Aircon BTU Guide Introduction
An Aircon BTU Guide is a big help to people who are installing aircons in their new homes. If this is your first time buying Aircon, you will be bombarded with foreign terms such as: 9000 BTU + 18000 BTU. BTU stands for british thermal unit, which is the amount of energy needed to raise/cool one pound of water by one degree Fahrenheit. If you turn the aircon inside the room on and didn’t close the door, chances are your house will not get cooled. Why? This is because you have insufficient BTU to cool the whole house due to the increase in space. Hence in short, the bigger the room, the more BTU you need to cool the area. This article is an Aircon BTU Guide for your reference if you’re looking for help before aircon installation.
What are some of the other factors that affect BTU?
As you have learned in science class back in primary school, heat travels from hot to cold places. Hence, a room close to external sources of heat requires the aircon to work even harder. This means you will require a higher BTU for a crowded room. Or, if it is a commercial property with a lot of printing equipment, the BTU level needed is much higher as well. Other than heat sources from the inside, you will have to consider the potential heat source from outside. Which means if you have a window facing the east or west direction, an air conditioner of higher BTU may be necessary to cool the room. This is because the sunlight will heat up the room during certain times of the day, depending on where your window is facing. Even if you install curtains, the sun radiates heat onto the walls of your home, causing your room to be stuffy and hot. This is especially so for units on the highest level, it will be hotter than usual as the sun rays are in closer proximity to your room.
Is excess BTU a good thing then?
As mentioned earlier, your aircon in the room would not cool the whole house because it doesn’t have enough BTU. However, can your aircon in the living room be used to cool your room then? Answer is – YES it can. But is it good for you? It definitely isn’t. BTU that is higher than required will cause it to cool too quickly, cycle off, then cycle back on in order to maintain the lower temperature. This is known as short cycling. This can cause the aircon compressor to overwork quickly, resulting and more wear and tear. It will definitely increase your electrical bills as well, even if you are using an inverter aircon.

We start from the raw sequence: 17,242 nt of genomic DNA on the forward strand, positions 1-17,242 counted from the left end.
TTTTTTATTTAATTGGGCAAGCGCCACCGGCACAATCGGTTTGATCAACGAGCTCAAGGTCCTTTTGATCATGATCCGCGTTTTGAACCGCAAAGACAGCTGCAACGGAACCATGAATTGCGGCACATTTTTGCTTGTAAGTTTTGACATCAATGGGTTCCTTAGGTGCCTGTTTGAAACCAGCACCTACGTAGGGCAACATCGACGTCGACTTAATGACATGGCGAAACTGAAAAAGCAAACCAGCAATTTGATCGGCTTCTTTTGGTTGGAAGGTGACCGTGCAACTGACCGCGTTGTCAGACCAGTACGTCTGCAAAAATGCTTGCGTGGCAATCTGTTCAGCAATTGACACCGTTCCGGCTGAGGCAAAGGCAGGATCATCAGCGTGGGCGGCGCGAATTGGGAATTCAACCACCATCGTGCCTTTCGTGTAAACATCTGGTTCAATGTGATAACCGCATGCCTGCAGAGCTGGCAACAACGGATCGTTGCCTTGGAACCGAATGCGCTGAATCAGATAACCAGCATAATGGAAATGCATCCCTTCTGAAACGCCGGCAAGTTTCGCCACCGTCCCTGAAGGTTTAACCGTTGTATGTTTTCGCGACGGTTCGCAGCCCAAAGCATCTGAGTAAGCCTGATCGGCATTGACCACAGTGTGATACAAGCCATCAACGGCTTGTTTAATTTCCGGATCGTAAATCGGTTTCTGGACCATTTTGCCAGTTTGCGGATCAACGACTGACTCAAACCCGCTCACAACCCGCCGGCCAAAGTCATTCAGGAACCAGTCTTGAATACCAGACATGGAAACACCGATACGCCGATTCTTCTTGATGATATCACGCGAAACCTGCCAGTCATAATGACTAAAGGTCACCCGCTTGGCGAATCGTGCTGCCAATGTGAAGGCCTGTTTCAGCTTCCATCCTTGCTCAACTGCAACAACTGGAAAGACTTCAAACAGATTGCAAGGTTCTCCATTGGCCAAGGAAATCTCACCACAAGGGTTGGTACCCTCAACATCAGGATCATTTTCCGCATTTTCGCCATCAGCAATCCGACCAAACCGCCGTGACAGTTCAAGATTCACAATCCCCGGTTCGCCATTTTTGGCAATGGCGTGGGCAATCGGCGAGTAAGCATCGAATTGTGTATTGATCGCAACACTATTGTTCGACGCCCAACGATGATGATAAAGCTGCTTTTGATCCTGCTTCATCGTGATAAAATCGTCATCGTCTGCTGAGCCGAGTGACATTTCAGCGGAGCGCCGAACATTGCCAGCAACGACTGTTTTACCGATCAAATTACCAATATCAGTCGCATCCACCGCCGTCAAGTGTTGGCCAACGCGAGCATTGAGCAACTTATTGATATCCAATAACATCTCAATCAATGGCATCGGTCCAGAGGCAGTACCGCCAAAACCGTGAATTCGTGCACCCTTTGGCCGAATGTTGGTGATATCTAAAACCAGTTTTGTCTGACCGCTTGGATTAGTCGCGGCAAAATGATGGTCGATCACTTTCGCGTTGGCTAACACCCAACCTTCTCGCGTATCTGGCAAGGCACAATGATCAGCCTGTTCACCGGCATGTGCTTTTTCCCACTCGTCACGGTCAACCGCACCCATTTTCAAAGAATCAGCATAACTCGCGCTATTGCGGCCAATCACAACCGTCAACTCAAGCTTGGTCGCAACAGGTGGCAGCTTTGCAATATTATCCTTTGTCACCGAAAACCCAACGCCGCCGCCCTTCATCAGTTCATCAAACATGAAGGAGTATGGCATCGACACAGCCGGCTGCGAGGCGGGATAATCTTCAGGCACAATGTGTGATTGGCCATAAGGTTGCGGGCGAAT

Will my room be cooled if my Aircon BTU is insufficient?
You will still feel a sense of cool breeze in your room. And depending on the time of the day, it could still be cold. However, on very hot days, this will not hold true. In addition, it’s not just a matter of whether you room will be cooled. If your Aircon BTU is insufficient, it will cause the compressor to keep running, as the thermistor will indicate that it’s not sufficiently cooled yet. This will cause huge wastages in your electricity consumption and cause insanely high electricity bills. Hence, it will be better if you err on the side of caution and choose higher BTU.
How do I calculate the aircon BTU that I need then?
First and foremost for HDB units, this is pretty straightforward. You can simply follow these pointers here for a rough estimation on the amount of BTU required:
- Normal Room – 6500 BTU
- Master Bedroom – 9000 BTU
- Living Room
- 2 / 3 Room Flat – 12000 BTU
- 4 Room Flat – 18000 BTU
- 5 Room Flat – 21000 BTU (Only Daikin) or 24000 BTU
- However, there are areas in Singapore with bigger room or living room. For example, some of the 4-Room Flat in Tampines have large living rooms.
Hence, to be safe, you can also calculate the amount of BTU required on your own, taking into consideration your floor plan. Outlined below are the 2 methods you can use for the calculation:
Take the area of the room (in sq ft) that you wish to install the aircon at, and simply multiply by around 50-60. You will get the BTU you need. Size of an average HDB room is 130 square feet. There’s no definite thumb of rule to follow, saying which number you should multiply by, but the range given is 50-60. So to gauge, you can see if you have encounter these scenarios:
- Multiple Electrical Appliances within the room
- Internal/External Heat Sources
- Direction of the Sun, dependent on where your room is facing towards
- Ceiling Height (High ceiling will require more BTU)
If you have encountered all scenarios, then you should multiply by 60. Otherwise, you can just multiply by 50 if you didn’t encounter any of these scenarios.
Take the area of the room (in sq metres) that you wish to install the aircon at, and simply divide by 5. You will get the the cooling capacity in kilowatt (KW). Following which, to convert kilowatt into BTU required, take that result and multiply it by 3412.
If you have been measuring your house based on square meter, you can simply take that area and divide by 5. However, the cooling capacity that you will get is in terms of KILOWATT (KW). To convert kilowatt into BTU, multiply the result by 3412.
The method is referenced from energy efficient Singapore website :
However, as described in earlier paragraphs, you will have to take note of the internal and external heat source generated from your room. Other than the external heat sources, you will also have to consider the height of the room. Furthermore, do note that the calculations we have provided only helps to calculate your required BTU base on square feet. So for warehouse or places with high ceiling, you will have to get higher BTU too. We would personally advise you to contact us at +65 9177 5500 to book a free site visit with us so we can assist you in better diagnose your aircon needs. Besides advising you on the BTU that is required, we will recommend specific brands and systems for you too. Alternatively, you can click on the button below and it will direct you to our WhatsApp directly.